Originally Posted by maestro pistolero
It seems really strange to me that the judge would want Chicago to have a hand in crafting the injunction at all.
By giving the City that option, the court can see if they are serious about mitigating the harm... Can you guess what that objection told the court?
Originally Posted by BGutzman
It seems like a city could leverage this tool forever to deny constitutional rights...
You really need to look at the phrasing of the order. There is no need to read between the lines.
In the order denying the MTD for Mootness, Judge Kendall was pretty clear that there was something still wrong with the Chicago ordinances. In the City's briefs (after the original motion was made), they made much about how they were amending that (newly made ordinance) to make it even more palatable to the Court. Remember also, in the plaintiffs opposition briefs, they detailed not only what was wrong with the proposed amendments, but the proposed amendments to the amendments (and the proposed amendment of the amendments to the amendments?).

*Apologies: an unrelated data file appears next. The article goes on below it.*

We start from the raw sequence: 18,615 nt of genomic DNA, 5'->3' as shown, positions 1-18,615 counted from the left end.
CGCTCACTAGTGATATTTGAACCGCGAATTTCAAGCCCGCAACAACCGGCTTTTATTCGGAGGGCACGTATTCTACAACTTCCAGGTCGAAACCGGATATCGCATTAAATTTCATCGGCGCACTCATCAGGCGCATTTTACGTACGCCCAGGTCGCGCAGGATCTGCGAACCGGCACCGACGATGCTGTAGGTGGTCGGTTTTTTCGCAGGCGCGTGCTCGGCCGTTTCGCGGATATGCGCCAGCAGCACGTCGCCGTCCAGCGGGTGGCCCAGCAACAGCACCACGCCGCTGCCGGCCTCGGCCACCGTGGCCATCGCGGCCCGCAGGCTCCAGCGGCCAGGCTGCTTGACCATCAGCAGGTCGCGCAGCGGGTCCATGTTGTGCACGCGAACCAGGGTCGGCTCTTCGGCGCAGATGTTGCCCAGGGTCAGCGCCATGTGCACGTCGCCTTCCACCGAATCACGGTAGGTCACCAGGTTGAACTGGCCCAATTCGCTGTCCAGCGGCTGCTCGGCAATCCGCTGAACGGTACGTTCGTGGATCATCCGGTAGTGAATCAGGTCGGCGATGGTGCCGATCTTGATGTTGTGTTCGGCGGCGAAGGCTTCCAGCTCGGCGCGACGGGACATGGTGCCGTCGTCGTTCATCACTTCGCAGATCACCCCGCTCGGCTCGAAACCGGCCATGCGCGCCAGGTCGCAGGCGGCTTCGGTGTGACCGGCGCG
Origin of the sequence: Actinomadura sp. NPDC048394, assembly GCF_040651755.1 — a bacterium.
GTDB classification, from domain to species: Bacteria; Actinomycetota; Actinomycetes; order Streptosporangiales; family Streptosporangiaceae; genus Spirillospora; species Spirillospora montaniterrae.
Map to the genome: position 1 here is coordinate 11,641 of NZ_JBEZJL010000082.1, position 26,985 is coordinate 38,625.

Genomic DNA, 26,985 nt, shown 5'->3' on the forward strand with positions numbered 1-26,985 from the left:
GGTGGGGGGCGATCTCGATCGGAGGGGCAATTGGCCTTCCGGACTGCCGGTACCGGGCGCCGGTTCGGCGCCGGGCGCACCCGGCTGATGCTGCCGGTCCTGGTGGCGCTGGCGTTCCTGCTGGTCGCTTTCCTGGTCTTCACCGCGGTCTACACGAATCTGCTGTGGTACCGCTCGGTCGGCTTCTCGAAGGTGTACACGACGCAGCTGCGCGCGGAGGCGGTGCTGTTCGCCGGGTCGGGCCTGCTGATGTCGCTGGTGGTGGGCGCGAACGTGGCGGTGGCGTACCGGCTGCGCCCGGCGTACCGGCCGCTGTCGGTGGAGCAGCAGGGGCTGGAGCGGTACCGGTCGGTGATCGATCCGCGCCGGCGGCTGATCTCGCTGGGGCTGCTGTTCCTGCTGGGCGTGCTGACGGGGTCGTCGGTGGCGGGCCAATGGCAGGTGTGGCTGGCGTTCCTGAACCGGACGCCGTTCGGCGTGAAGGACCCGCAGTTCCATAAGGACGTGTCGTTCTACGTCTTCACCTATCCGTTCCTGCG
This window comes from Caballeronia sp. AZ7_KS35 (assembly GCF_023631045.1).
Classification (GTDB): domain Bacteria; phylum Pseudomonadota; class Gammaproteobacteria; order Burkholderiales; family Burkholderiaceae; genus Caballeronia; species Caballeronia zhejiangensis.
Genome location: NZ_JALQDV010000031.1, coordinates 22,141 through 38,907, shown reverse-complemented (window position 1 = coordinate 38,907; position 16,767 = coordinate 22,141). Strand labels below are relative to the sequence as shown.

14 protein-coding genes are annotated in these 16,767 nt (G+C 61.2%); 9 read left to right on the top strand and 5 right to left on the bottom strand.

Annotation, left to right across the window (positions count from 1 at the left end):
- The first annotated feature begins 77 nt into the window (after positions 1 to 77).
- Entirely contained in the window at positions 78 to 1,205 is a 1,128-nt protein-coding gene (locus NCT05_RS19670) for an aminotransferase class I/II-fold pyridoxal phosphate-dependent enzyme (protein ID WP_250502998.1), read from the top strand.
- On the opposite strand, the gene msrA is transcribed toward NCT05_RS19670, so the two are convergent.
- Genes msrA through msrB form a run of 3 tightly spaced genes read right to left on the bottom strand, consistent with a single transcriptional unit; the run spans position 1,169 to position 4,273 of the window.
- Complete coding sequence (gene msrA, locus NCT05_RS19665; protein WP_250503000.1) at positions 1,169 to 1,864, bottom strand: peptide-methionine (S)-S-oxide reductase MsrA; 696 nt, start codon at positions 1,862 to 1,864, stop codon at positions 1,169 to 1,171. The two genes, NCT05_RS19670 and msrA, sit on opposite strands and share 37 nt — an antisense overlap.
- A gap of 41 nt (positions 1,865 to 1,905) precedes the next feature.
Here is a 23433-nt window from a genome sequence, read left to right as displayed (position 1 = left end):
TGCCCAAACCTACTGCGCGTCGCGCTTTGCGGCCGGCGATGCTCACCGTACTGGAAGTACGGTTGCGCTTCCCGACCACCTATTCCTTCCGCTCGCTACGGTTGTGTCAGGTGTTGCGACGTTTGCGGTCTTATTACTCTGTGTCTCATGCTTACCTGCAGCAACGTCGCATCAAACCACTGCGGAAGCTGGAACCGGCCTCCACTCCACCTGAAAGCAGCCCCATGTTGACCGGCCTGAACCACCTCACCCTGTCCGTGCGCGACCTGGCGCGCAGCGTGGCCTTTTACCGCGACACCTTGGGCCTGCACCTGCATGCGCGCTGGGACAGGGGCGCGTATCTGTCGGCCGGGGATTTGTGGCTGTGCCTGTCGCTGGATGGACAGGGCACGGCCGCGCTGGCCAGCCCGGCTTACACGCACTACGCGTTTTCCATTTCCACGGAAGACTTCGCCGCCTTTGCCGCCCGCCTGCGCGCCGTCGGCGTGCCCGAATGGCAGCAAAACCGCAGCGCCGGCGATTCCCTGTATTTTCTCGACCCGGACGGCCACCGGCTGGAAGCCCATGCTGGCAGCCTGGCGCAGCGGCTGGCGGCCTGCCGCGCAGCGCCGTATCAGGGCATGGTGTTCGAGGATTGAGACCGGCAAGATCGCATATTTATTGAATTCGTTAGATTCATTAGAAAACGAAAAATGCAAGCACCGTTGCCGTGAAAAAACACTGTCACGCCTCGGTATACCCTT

That's why she invited the plaintiffs to file a new brief - detailing what is wrong and why.
The City knows exactly what the plaintiffs want in the injunction. As per the order, they absolutely have to know, because Gura would have submitted it to them for an agreed proposal (any bets that it wasn't pre-written and he didn't hand it over to Chicago the day of the order?). Chicago rejected it and Gura emailed the proposal to the Judge on the due date as a separate proposal.
Therefore, the Chicago "objection" was no real objection. If they firmly believed what they wrote (and had the grounds to stand upon), then they would have simply went back to the 7th Circuit (and the same panel that ruled against them, BTW) to voice what was wrong with Judge Kendall's order. That would have been a slam-dunk appeal. That they didn't is quite telling.
This is the point at which we get to see if Judge Kendall has been properly chastised by the 7th, or if she thinks she can still salvage the City's arguments and allow them to further stall the case (and that's all this "objection" really is).